Twenty years ago in Israel, the Israeli Prime Minister Yitzhav Rabin had set in motion the Oslo peace talks with Palestine. In response, right-wingers called for his death. At hate-filled rallies they depicted the Prime Minister as a Nazi. The prolific Israeli filmmaker Amos Gitai (Kadosh, Kedma, and Free Zone) has used this period of Israeli history as the focus of a 153-minute docu-drama which mixes newsreel footage from 1995 with dramatic re-enactments.
Rabin, The Last Day begins with an interview with Shimon Peres, who served as foreign minister in Rabin's Labor government. He shares his admiration for the Prime Minister standing his ground when the conservatives were threatening him with death. After glimpsing City Hall from a helicopter perspective, we are immersed in a crowd at a large nighttime peace rally. Then Rabin is shot three times by a lone gunman who was captured. No one knows how this religious law student managed to evade security and to get so close to the Prime Minister.
After scenes at the hospital where Rabin dies and at a police facility where the assassin Yigal Amir, a right-wing law student, is processed, the scene shifts to reenactments of the Shamgar Commission's official investigation of the incident. Their intention is to explore "the operative acts of negligence" that contributed to this tragedy.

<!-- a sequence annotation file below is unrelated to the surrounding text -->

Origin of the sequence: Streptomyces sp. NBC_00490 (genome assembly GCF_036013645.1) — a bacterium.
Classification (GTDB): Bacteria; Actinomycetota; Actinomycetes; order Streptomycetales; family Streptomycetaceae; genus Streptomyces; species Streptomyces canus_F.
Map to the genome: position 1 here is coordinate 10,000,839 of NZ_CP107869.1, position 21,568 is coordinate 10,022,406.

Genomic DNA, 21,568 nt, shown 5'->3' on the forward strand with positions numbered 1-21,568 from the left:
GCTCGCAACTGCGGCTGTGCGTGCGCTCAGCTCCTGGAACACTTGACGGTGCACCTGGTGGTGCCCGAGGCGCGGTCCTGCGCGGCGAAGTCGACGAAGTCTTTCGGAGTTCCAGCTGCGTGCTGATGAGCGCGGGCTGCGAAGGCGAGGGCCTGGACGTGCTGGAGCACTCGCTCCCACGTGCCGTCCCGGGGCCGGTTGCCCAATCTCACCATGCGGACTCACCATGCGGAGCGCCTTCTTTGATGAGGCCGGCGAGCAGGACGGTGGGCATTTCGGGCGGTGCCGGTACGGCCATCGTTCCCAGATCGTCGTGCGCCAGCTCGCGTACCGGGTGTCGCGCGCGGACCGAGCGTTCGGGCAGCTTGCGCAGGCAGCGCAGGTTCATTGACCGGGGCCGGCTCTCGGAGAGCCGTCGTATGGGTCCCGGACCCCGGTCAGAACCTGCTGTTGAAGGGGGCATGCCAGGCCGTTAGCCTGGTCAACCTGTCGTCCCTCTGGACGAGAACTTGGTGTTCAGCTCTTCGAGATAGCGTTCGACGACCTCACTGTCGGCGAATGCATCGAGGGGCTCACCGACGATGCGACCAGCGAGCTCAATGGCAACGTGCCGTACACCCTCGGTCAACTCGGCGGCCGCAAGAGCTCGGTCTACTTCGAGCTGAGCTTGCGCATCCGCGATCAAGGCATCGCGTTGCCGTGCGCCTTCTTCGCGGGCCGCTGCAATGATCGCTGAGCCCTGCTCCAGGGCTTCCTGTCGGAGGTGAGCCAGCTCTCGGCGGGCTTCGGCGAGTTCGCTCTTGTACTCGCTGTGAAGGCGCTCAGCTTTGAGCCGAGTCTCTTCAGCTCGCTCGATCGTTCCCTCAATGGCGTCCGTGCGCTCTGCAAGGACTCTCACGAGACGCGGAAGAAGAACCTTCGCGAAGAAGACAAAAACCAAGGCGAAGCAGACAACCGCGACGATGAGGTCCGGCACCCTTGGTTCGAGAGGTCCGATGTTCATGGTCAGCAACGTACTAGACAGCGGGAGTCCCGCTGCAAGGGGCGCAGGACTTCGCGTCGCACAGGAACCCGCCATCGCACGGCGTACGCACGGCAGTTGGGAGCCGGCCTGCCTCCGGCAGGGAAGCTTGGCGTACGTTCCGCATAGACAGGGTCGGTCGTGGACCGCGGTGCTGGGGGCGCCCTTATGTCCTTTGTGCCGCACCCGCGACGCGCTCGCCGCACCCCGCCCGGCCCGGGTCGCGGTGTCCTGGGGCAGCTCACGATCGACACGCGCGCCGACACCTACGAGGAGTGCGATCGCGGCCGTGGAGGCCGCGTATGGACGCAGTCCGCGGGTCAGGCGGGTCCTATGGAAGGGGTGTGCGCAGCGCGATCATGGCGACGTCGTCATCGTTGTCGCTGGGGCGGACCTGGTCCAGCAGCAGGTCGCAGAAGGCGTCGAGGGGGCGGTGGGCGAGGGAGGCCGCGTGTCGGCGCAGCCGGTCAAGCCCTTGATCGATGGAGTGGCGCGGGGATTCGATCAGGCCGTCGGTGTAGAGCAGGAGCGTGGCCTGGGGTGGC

The most shocking scene in this docu-drama is the reenactment of a gathering of extremist rabbis who perform a Din Rodef (death curse). It is clear that Gitai believes that the government could have done more to control these right-wingers who consistently fan the flames of violence through their hate speeches. We were reminded of the blood sport that now passes for political talk in the United States where shouting matches prevail over civilized dialogue. The divisions in both countries can be discussed without resorting to name-calling and violence.